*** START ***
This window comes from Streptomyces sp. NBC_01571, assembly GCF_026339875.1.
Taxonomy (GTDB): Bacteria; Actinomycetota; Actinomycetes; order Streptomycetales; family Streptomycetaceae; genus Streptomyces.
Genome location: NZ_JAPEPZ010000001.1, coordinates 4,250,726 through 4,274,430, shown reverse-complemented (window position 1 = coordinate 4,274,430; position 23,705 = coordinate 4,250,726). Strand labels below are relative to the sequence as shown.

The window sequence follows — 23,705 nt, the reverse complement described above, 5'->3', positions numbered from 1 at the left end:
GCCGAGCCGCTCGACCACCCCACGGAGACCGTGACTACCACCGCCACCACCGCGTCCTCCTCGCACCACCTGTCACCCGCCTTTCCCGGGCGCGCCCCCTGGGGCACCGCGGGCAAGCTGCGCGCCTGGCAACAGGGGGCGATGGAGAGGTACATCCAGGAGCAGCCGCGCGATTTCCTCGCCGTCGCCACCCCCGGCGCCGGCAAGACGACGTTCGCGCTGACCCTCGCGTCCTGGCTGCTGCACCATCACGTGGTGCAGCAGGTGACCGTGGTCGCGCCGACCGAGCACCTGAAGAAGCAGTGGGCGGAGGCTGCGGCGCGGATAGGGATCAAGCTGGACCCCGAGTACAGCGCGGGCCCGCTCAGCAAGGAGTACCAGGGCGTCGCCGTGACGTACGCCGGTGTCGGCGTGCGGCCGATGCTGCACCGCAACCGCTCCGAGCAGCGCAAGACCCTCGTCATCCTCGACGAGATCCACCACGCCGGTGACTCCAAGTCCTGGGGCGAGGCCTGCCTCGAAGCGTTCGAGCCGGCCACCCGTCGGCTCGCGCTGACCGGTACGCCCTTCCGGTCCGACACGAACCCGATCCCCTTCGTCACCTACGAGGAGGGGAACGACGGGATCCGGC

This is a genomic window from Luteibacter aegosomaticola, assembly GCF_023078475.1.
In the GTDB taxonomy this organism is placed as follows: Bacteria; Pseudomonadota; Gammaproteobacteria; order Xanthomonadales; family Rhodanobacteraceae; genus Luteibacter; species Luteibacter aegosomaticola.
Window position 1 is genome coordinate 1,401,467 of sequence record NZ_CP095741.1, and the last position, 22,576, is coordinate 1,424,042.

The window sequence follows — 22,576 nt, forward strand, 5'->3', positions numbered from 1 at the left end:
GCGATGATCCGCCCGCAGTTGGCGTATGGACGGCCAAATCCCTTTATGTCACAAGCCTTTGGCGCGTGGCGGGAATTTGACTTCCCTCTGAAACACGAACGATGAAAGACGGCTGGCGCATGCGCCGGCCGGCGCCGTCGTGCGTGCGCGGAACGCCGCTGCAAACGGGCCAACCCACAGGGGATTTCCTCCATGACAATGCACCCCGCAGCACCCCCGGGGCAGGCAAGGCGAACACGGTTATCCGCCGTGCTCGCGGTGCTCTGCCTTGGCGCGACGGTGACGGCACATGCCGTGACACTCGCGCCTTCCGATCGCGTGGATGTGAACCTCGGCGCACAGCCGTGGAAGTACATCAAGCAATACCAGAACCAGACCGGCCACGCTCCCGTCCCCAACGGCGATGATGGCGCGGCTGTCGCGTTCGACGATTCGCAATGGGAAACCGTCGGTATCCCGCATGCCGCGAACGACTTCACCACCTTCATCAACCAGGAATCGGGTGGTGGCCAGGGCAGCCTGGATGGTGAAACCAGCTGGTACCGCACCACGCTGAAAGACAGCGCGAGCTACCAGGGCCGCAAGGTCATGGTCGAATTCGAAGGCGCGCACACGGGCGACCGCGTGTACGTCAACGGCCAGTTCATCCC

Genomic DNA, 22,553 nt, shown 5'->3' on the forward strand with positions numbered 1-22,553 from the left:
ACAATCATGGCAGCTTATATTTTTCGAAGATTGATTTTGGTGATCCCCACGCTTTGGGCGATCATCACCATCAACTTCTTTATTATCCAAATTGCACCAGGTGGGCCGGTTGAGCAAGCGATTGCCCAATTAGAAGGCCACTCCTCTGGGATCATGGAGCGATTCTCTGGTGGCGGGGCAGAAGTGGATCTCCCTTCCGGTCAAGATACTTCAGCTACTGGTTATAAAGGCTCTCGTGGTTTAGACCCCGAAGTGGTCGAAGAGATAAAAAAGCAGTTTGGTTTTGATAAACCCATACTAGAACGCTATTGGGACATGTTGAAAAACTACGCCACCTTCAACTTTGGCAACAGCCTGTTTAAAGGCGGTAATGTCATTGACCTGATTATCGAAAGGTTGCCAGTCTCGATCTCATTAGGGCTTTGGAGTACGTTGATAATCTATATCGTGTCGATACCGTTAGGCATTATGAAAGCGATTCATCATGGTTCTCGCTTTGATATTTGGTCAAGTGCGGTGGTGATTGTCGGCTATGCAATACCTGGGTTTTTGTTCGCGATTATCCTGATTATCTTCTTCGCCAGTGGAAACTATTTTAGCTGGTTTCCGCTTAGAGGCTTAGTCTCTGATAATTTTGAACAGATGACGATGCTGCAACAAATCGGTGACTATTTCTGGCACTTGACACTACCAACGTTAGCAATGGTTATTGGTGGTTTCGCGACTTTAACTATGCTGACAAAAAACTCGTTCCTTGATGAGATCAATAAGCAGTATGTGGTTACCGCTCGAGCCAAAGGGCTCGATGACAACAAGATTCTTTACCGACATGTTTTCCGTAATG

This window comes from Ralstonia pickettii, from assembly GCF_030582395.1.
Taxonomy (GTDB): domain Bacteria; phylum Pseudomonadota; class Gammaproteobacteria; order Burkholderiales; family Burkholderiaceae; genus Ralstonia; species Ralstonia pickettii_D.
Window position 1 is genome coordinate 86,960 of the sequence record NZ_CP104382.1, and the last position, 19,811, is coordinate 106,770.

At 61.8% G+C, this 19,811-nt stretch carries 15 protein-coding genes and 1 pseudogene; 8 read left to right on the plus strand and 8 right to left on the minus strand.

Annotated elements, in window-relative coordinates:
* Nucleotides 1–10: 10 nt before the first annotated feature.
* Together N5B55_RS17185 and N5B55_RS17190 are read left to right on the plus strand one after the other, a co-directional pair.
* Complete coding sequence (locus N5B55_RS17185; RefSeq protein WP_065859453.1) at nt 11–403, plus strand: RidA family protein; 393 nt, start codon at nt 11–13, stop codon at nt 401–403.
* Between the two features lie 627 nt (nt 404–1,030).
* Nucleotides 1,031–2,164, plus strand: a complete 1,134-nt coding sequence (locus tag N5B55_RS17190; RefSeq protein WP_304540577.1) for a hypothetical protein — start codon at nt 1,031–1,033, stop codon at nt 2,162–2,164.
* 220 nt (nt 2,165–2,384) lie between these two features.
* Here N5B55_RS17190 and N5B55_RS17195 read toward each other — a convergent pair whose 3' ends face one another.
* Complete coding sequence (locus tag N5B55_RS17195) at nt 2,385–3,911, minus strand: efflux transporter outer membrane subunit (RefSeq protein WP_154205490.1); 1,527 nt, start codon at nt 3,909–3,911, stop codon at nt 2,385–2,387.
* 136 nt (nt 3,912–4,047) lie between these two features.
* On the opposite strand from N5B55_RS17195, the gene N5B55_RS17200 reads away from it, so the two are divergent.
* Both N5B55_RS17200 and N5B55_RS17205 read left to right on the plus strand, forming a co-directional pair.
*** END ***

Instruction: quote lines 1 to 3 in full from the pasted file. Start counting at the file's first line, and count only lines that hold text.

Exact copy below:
This window comes from Streptomyces sp. NBC_01571, assembly GCF_026339875.1.
Taxonomy (GTDB): Bacteria; Actinomycetota; Actinomycetes; order Streptomycetales; family Streptomycetaceae; genus Streptomyces.
Genome location: NZ_JAPEPZ010000001.1, coordinates 4,250,726 through 4,274,430, shown reverse-complemented (window position 1 = coordinate 4,274,430; position 23,705 = coordinate 4,250,726). Strand labels below are relative to the sequence as shown.